March 28, 2001, 12:00 AM

Making the Connection

(Page 3 of 4)

It’s not just the full-functional POS checkout devices that are allowing retailers to perform new and interesting web-based transactions. The payment-only terminal is finding new life as a connection to the web., for instance, is promoting a system whereby customers can send carry-out or delivery orders to restaurants or make reservations using the restaurant’s VeriFone credit card terminal.



E-food to go expects a pilot test of the system will not happen until later this year. already has 12,000 restaurants participating in its fax program and about half are candidates to convert to an electronic system once the technology and the process prove themselves says Karen Orton Katz, senior vice president, sales and marketing for Here’s how it will work: A customer at the site sends an order by e-mail to the restaurant, which receives it on its VeriFone terminal. The terminal emits a special tone when an order comes in. The restaurant employee reviews the order and accepts it or rejects it. The restaurant can make the accept/reject decision on each item, so if something is sold out, the restaurant can tell the customer right away.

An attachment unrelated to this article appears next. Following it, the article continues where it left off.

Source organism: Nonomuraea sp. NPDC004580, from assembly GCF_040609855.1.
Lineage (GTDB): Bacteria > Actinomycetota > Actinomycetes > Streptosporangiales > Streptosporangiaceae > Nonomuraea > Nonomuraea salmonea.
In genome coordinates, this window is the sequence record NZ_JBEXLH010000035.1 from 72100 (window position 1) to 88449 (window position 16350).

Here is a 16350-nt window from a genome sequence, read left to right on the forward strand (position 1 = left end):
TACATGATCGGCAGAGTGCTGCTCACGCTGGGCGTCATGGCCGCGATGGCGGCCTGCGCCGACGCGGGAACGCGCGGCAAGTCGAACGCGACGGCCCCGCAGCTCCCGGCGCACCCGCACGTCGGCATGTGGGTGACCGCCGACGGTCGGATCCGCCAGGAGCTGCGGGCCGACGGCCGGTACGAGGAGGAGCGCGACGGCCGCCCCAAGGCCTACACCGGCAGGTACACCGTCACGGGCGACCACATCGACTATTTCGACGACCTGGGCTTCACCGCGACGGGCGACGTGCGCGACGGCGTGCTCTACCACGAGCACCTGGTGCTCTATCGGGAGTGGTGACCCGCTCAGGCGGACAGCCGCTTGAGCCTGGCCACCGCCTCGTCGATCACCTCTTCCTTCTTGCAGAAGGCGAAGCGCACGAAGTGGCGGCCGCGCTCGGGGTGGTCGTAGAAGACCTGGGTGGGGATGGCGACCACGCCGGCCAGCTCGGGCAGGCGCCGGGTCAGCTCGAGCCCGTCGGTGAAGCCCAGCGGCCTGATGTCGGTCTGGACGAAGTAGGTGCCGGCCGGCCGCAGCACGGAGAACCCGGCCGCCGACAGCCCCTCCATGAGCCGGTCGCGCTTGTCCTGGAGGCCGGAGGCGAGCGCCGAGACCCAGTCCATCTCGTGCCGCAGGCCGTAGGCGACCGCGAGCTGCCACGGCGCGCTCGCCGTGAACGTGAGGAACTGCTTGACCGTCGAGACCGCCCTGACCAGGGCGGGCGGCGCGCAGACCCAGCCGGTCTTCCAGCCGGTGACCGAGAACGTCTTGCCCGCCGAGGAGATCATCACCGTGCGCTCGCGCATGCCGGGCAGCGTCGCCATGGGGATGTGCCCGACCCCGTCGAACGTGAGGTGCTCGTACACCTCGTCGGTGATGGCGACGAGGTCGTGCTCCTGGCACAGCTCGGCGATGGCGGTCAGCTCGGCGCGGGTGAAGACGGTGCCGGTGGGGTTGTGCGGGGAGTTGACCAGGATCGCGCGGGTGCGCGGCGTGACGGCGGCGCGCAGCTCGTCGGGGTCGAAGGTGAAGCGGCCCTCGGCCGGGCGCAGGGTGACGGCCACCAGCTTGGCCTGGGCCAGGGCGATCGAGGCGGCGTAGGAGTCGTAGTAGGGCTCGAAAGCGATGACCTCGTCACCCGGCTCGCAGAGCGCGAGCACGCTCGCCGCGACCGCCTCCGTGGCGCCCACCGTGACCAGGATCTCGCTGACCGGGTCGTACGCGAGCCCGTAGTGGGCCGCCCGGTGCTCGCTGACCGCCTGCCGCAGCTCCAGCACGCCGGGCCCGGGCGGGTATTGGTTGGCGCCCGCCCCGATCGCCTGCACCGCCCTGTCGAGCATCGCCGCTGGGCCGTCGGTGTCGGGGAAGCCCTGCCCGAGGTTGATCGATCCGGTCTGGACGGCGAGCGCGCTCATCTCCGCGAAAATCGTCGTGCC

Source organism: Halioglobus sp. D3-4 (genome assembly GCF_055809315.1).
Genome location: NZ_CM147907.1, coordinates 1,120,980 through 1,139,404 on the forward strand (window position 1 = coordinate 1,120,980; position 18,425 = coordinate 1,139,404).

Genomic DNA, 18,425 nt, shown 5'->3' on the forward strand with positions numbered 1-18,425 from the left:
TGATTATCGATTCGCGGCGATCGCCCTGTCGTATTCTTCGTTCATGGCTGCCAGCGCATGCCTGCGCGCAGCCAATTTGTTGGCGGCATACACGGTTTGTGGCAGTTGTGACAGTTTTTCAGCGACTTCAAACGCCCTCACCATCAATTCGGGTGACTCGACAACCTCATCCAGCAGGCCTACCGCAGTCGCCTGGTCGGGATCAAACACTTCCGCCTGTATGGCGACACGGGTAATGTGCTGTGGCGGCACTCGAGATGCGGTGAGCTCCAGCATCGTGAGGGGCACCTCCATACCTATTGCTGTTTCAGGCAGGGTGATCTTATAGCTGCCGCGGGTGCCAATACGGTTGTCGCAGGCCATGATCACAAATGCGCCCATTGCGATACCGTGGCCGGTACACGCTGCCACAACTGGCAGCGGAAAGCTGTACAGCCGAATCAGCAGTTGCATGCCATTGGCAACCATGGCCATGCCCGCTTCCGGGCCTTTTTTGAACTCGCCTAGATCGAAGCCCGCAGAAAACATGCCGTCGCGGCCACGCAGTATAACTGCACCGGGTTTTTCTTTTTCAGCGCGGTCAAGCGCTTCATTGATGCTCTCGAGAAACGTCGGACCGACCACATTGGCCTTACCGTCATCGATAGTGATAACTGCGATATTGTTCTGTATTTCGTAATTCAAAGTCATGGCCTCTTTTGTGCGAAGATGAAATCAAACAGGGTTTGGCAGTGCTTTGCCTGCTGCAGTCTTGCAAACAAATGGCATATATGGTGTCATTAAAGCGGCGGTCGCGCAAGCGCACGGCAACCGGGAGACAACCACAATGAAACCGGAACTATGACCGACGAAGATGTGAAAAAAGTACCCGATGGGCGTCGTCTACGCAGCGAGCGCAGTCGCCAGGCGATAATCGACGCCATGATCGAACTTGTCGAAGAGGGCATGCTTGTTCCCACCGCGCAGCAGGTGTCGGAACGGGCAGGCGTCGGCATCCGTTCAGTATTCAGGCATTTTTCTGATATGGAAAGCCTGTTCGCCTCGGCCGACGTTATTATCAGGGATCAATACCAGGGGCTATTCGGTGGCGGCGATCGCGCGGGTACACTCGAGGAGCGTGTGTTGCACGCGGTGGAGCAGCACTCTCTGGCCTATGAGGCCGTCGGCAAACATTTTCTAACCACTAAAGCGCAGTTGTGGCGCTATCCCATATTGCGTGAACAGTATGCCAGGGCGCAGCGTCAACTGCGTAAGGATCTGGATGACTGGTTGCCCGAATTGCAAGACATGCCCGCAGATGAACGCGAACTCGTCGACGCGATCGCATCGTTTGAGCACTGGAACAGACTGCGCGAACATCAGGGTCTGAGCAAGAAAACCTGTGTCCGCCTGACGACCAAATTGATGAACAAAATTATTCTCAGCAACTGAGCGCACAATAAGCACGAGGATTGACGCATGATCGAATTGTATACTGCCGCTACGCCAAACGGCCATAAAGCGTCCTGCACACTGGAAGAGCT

Once the order has been reviewed and approved, the terminal can send the order to the kitchen over the restaurant’s internal food-ordering computer system. The restaurant then sends a verifying e-mail back to the customer.